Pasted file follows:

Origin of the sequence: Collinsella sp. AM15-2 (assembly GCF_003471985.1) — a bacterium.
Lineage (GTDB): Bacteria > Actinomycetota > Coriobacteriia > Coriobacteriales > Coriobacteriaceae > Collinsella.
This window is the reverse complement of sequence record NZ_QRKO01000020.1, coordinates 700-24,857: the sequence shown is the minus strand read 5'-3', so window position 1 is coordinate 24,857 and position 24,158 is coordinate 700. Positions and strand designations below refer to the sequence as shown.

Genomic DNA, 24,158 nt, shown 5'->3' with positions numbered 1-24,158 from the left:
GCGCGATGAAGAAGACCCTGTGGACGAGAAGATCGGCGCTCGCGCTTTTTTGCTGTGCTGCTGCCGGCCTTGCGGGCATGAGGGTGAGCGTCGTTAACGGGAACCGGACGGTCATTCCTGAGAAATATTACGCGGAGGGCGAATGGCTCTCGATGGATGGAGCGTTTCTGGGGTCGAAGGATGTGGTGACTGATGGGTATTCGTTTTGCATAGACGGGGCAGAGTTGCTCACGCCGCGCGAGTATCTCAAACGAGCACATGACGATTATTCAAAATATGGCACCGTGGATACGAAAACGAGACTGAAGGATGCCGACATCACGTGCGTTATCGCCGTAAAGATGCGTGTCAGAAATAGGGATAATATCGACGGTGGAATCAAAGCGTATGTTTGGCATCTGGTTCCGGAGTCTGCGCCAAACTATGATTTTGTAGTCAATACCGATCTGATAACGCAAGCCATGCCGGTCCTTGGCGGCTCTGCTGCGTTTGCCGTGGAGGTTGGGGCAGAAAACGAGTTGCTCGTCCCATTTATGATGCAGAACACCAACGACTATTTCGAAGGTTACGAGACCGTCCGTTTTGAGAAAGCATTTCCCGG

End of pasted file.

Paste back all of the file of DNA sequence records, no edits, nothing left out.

Origin of the sequence: Collinsella sp. AM15-2 (assembly GCF_003471985.1) — a bacterium.
Lineage (GTDB): Bacteria > Actinomycetota > Coriobacteriia > Coriobacteriales > Coriobacteriaceae > Collinsella.
This window is the reverse complement of sequence record NZ_QRKO01000020.1, coordinates 700-24,857: the sequence shown is the minus strand read 5'-3', so window position 1 is coordinate 24,857 and position 24,158 is coordinate 700. Positions and strand designations below refer to the sequence as shown.

Genomic DNA, 24,158 nt, shown 5'->3' with positions numbered 1-24,158 from the left:
GCGCGATGAAGAAGACCCTGTGGACGAGAAGATCGGCGCTCGCGCTTTTTTGCTGTGCTGCTGCCGGCCTTGCGGGCATGAGGGTGAGCGTCGTTAACGGGAACCGGACGGTCATTCCTGAGAAATATTACGCGGAGGGCGAATGGCTCTCGATGGATGGAGCGTTTCTGGGGTCGAAGGATGTGGTGACTGATGGGTATTCGTTTTGCATAGACGGGGCAGAGTTGCTCACGCCGCGCGAGTATCTCAAACGAGCACATGACGATTATTCAAAATATGGCACCGTGGATACGAAAACGAGACTGAAGGATGCCGACATCACGTGCGTTATCGCCGTAAAGATGCGTGTCAGAAATAGGGATAATATCGACGGTGGAATCAAAGCGTATGTTTGGCATCTGGTTCCGGAGTCTGCGCCAAACTATGATTTTGTAGTCAATACCGATCTGATAACGCAAGCCATGCCGGTCCTTGGCGGCTCTGCTGCGTTTGCCGTGGAGGTTGGGGCAGAAAACGAGTTGCTCGTCCCATTTATGATGCAGAACACCAACGACTATTTCGAAGGTTACGAGACCGTCCGTTTTGAGAAAGCATTTCCCGG